"G80" To Feature 128-bit HDR, 16X AA
October 5, 2006 11:21 AM
comment(s) - last by
More G80 features abound
As if we mere mortals needed
more reasons to be excited about G80
, here are a couple more tidbits: 128-bit high dynamic-range and antialiasing with 16X sampling.
The high dynamic-range (HDR) engine found in GeForce 7950 and Radeon series graphics cards is technically a 64-bit rendering. This new HDR approach comes from a file format developed by Industrial Light and Magic (
the LucasFilm guys
). In a nutshell, we will have 128-bit floating point HDR as soon as applications adopt code to use it.
OpenEXR's features include
Higher dynamic range and color precision than existing 8- and 10-bit image file formats.
Support for 16-bit floating-point, 32-bit floating-point, and 32-bit integer pixels. The 16-bit floating-point format, called "half", is compatible with the half data type in NVIDIA's Cg graphics language and is supported natively on their new GeForce FX and Quadro FX 3D graphics solutions.
Multiple lossless image compression algorithms. Some of the included codecs can achieve 2:1 lossless compression ratios on images with film grain.
Extensibility. New compression codecs and image types can easily be added by extending the C++ classes included in the OpenEXR software distribution. New image attributes (strings, vectors, integers, etc.) can be added to OpenEXR image headers without affecting backward compatibility with existing OpenEXR applications.
NVIDIA already has 16X AA available for SLI applications. The GeForce 8800 will be the first card to feature 16X AA on a single GPU. Previous generations of GeForce cards have only been able to support 8X antialiasing in single-card configurations.
This new 16X AA and 128-bit HDR will be part of another new engine, similar in spirit to PureVideo and the
Quantum Effects engines
also featured on G80.
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RE: PS3's video chip?
10/6/2006 7:18:34 AM
More stupidy in that article:
He says the 360 costs 650, and video cards that can challenge it for 299. That works out to 484 and 223 in US dollars.
Well first of all in USA it's 399/299 for xbox360. And actually currently, you CAN probably get a $200 card that will challenge 360 (like a X1900GT or 7900GS). But it's close. I'm not sure those card are up to 360 level but they're close enough. But those cards also just came out, 360 is year old. Anytime in the last 12 months you'd generally pay 299+ for cards like that. At the time the 360 came out in Nov 2005, making the comparison more fair, more like 599 (but 360 was still 299). But just his currency conversion made the comparison seem worse than it is even today. Even today you are generally looking at 299 for a video card alone to equal 360, and the 360 costs 299. His figures make it look like 360 is twice the price a decent card, which is pretty much false and due to Aus currency, plus he shoots pretty low on the card price (223).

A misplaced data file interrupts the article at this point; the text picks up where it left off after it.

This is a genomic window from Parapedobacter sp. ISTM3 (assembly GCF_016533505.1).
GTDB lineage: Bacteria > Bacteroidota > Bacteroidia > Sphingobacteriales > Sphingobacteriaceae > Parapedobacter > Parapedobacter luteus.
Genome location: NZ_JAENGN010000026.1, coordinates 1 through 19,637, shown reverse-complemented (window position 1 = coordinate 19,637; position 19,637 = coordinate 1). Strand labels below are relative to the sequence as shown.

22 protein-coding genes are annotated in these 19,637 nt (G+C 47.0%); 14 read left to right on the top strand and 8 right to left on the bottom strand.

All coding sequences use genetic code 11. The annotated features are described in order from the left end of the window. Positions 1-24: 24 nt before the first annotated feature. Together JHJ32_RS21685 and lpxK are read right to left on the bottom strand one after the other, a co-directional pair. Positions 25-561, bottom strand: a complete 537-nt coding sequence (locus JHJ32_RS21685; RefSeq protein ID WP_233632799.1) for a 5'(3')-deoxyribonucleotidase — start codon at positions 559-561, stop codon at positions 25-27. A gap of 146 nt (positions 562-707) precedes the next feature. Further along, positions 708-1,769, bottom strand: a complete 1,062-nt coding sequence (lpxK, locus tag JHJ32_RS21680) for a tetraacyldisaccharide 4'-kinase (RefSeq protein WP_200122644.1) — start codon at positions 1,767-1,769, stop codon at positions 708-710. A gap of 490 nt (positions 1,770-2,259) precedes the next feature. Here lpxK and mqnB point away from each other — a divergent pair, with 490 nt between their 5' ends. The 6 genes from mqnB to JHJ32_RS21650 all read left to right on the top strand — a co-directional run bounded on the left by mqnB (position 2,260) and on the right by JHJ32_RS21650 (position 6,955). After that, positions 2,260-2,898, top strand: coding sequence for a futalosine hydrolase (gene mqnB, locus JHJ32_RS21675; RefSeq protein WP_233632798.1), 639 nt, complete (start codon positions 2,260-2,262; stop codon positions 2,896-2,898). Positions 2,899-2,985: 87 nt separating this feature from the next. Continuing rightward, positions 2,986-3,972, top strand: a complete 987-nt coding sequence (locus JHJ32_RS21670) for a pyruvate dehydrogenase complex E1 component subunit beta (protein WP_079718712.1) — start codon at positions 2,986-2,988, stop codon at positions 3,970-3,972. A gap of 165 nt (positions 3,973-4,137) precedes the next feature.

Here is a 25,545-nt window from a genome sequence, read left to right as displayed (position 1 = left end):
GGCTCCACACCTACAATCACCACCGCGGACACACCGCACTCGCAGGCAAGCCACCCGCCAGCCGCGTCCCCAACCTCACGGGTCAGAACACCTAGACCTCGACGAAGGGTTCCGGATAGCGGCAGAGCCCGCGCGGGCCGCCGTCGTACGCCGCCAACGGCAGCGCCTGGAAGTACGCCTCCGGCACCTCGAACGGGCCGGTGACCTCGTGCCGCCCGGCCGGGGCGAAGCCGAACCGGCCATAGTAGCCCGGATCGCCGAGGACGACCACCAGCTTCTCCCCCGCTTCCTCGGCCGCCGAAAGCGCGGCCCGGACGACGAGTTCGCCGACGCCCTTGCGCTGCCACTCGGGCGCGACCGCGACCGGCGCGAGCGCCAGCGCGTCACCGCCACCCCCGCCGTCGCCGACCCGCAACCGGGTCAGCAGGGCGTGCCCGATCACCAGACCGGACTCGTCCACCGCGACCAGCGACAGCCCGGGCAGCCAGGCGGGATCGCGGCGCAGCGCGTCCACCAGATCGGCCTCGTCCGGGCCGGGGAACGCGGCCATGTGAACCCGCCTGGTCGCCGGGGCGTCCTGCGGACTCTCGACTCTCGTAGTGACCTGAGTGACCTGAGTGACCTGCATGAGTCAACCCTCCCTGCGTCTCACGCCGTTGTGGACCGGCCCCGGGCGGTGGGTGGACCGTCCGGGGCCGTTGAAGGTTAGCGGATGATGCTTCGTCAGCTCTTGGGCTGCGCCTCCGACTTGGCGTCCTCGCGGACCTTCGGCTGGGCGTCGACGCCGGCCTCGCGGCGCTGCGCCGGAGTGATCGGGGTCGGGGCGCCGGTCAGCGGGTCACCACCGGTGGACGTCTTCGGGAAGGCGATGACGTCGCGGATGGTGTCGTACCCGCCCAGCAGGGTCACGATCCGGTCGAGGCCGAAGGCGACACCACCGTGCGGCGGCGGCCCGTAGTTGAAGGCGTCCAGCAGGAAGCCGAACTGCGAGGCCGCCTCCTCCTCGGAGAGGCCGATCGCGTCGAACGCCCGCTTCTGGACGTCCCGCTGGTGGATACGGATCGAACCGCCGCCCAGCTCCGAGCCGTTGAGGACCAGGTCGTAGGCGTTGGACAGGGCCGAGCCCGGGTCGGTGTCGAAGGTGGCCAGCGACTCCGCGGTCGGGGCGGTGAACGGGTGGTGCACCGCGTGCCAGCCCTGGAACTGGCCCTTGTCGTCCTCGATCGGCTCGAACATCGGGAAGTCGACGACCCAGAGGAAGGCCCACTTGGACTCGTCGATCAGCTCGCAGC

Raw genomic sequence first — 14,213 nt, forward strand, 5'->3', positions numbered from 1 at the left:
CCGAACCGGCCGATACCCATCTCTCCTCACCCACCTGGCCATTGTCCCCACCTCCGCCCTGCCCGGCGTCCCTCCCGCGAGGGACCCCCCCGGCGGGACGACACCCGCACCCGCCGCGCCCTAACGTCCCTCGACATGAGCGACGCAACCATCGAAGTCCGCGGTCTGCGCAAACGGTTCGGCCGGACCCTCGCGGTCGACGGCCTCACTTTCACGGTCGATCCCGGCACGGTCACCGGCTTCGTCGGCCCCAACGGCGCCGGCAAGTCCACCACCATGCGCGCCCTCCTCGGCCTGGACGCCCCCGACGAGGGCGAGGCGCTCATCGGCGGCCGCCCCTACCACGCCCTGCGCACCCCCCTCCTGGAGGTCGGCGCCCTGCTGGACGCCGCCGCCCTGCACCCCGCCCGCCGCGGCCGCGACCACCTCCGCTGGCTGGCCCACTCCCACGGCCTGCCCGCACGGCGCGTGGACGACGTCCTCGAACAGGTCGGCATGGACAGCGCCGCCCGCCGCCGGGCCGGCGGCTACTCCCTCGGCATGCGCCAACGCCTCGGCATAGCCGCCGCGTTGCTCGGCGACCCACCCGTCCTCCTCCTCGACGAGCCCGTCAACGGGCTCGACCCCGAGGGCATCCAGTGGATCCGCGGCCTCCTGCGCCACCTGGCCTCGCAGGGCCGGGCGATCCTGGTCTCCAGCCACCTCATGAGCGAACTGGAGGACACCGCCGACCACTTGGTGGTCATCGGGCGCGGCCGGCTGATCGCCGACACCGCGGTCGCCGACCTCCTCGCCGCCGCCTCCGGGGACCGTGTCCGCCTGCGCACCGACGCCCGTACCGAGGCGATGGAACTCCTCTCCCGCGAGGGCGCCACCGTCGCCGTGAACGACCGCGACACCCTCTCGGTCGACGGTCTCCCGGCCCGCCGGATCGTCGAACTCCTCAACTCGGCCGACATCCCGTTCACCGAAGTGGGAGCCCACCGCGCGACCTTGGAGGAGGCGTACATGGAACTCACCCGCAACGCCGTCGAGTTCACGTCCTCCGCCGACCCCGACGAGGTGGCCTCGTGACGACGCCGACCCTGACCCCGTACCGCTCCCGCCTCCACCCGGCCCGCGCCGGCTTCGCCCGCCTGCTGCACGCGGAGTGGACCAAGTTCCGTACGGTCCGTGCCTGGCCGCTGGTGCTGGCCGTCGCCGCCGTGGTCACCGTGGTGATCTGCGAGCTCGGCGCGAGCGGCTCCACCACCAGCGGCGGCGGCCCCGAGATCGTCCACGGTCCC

But his real backwardsass statements are the ones about the TV's. He says you must pay a few thouands dollars for one. First of all, he's backwards, one advantage consoles always have over PC's is that everybody already owns a TV. Nobody buys consoles and Tv's in pairs yet that's exactly what you do with PC's. The fact is the monitor as an added expense applies much more to PC's than consoles. You buy a PC you dont have a monitor (unless you already had one, which may often be the case nowdays, but you still will probably need to upgrade from CRT to LCD or something like that). You buy a console you already have a TV. Historically.
Now there's a slight temporary monkey wrench this time because of HDTV. But it's completely false to state you must have a HDTV to enjoy 360. Very false. It helps, yeah, but the machine is just fine on SDTV (and still toasts previous consoles graphically at 640X480). Hell, look at something like Gears of war, that's going to blow away old consoles on SDTV. Unless you're of the opinion SDTV is useless for games, in which case there's about 100 million PS2's out there you just called useless.
The other thing is "thousands of dollars". Lie. I got a 27" 720P LCD for ~$500. No dead pixels and it is super nice. From Office Depot. You can get that deal all the time. Either Syntax or Westinghouse are great qaulity low price LCD's. And hell, for $1000 you could easily get some big name brands, or better yet a 32" or 37" Westinghouse. Or for under 500 Best Buy and Wal Mart carry big name brand (Toshiba etc) 30-32" CRT HDTV's all day long. I mean shit, I dont even think many Sony's which are the most expensive around top 2 grand anymore. So basically the "thousands" is a pretty blatant fabrication, In reality it's $500 all that's required tops.
Also it's a TV, which you're going to buy an HDTV in the next five years (at least most Americans are) ANYWAY. Whether you have a Xbox360/PS3 or not. So it's really not part of the cost at all, it is something most people will be buying regardless.
He also neglect to mention that that 27", 32", or 37"+ TV is going to be hugely bigger and more impressive to play on that your puny PC monitor that is likely 19-22". Your PC monitor will do higher res, but 37" is going to blow that away as an overall visual/audio experience every time.
Overall he makes some good points, and I generally agree with him, he just throws some biased misinformation at times.
"We don't know how to make a $500 computer that's not a piece of junk." -- Apple CEO Steve Jobs
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